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Author Topic: Using State Machines - who is reponsible for state transitions?  (Read 7472 times)
Jr. Member
Posts: 11

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« on: January 12, 2009, 08:28:40 »

Hey all. I know this is not _specifically_ about Pmvc, but i will be using the new StateMachine util soon, and this question relates to that...

I'm using Finite State Machines (fsm) in one of my games right now. I'm running into a problem where i don't know where/who should be responsible for triggering a state change. Should the state class itself monitor everything and determine if a state change is required, or should the "state owner" take care of that stuff?

I've got some "actors" moving around on stage, and their movement is controlled via states - walk, rest, moveTo, etc etc.

Since i'm going to be using the StateMachine Util that comes with PMVC soon, i'm going to want to know the answer in relation to that tool too...

Any suggestions would be most appreciated.

Neil Manuell
Courseware Beta
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« Reply #1 on: January 12, 2009, 11:57:08 »

Are your states purely encapsulated within your characters, or are they dependant on higher level state changes?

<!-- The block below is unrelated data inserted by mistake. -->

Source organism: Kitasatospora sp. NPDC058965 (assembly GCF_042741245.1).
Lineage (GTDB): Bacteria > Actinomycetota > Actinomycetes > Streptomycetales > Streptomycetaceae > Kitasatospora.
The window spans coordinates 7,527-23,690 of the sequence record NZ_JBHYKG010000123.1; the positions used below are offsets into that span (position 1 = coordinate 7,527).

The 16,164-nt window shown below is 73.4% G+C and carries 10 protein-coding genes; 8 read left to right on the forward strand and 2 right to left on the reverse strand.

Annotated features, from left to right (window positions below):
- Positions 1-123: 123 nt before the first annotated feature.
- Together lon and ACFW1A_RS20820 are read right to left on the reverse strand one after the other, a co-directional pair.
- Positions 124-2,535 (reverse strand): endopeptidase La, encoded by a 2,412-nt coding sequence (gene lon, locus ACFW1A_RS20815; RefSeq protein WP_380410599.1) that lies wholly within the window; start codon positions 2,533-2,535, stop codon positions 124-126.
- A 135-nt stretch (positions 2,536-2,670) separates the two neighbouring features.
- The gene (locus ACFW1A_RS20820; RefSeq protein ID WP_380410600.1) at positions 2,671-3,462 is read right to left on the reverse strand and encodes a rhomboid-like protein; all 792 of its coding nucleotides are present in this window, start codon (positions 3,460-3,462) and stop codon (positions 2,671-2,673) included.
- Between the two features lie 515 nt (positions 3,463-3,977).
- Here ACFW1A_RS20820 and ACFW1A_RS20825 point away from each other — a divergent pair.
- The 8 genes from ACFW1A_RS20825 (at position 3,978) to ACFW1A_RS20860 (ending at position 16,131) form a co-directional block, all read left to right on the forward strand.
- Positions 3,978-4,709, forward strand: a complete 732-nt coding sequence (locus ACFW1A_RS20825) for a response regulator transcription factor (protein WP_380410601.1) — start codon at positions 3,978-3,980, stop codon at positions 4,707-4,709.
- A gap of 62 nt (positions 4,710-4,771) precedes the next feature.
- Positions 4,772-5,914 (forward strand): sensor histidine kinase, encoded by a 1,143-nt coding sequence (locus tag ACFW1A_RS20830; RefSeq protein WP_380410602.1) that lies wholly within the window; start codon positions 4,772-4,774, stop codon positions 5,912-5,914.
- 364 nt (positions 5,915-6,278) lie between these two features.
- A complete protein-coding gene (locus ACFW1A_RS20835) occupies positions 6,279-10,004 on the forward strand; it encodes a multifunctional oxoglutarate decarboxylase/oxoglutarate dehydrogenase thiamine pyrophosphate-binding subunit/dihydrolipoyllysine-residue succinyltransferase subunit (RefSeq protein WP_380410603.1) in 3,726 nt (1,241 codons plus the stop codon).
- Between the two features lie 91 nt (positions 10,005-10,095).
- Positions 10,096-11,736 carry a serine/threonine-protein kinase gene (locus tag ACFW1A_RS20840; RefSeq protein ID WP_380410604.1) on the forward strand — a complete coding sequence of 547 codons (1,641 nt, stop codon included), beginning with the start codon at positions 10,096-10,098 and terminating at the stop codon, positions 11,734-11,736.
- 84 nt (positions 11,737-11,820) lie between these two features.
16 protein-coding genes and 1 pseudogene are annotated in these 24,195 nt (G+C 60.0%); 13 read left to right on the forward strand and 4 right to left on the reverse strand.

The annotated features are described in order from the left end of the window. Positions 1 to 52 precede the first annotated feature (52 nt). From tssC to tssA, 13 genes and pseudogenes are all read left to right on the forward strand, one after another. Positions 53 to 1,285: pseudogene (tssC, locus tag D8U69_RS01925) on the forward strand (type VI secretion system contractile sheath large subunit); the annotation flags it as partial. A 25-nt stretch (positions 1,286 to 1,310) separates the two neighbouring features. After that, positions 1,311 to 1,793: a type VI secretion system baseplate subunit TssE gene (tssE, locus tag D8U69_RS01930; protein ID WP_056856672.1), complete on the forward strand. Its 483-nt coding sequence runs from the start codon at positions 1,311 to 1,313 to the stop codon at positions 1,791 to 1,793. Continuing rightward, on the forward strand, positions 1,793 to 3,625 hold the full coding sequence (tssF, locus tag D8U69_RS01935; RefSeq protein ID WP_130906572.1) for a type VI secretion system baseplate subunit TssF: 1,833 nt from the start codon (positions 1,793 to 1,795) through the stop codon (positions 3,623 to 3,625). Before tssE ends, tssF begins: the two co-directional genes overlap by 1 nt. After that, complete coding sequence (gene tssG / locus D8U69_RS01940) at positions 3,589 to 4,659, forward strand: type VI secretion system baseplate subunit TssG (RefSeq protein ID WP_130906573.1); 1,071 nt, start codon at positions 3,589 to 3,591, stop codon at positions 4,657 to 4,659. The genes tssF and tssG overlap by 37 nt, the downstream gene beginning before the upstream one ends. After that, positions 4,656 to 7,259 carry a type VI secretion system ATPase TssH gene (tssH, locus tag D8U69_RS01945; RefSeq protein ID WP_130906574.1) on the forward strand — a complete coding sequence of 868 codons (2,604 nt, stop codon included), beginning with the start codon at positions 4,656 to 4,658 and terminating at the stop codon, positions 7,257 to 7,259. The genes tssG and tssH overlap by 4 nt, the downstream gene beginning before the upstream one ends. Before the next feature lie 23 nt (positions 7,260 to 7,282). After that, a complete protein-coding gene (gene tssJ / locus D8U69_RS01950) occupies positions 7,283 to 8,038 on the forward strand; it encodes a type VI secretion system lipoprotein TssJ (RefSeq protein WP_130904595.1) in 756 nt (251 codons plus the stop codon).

I think that maybe you are confusing the State Pattern with a Finite State Machine.

the State Pattern would control the different states within your characters (walking, running, etc)
a Finite State Machine would control the higher level application states (loading, practice mode, saving).

They could of course both be used together.

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« Reply #2 on: January 12, 2009, 06:15:40 »

In short, at this time your application is responsible for foguring out when to send the actions that trigger state transitions. There are it could be that some transitions are conditional; logic has to be executed to determine whether to actually transition. This is best done in a command triggered by  the exiting notification for the current state. It can examine the destination state and determine if its ok to transition. If not it sends StateMachine.CANCEL and nothing happens. Otherwise, it does nothing and allows the transition to begin. It might even kick off a hiding animation to sweep away the current state's ui. Then a command rsponding to the entering note for the destinatin state fires and presents its ui.

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